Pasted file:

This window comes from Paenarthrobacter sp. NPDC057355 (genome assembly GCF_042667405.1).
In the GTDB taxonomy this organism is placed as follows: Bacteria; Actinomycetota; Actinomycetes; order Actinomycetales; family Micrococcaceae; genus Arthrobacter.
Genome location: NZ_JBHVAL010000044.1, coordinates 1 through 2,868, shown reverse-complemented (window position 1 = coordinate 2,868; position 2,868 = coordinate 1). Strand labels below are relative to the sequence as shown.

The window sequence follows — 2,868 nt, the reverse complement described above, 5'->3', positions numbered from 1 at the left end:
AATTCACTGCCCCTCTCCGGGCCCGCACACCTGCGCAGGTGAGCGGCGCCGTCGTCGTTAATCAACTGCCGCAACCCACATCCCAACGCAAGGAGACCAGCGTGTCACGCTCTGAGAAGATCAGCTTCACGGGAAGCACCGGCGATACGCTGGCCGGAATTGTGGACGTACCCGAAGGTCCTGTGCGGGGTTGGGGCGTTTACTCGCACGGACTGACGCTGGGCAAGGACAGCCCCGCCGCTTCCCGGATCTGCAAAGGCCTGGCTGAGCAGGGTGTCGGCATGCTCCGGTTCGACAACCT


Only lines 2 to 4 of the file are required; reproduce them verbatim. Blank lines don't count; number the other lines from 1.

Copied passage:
In the GTDB taxonomy this organism is placed as follows: Bacteria; Actinomycetota; Actinomycetes; order Actinomycetales; family Micrococcaceae; genus Arthrobacter.
Genome location: NZ_JBHVAL010000044.1, coordinates 1 through 2,868, shown reverse-complemented (window position 1 = coordinate 2,868; position 2,868 = coordinate 1). Strand labels below are relative to the sequence as shown.

The window sequence follows — 2,868 nt, the reverse complement described above, 5'->3', positions numbered from 1 at the left end: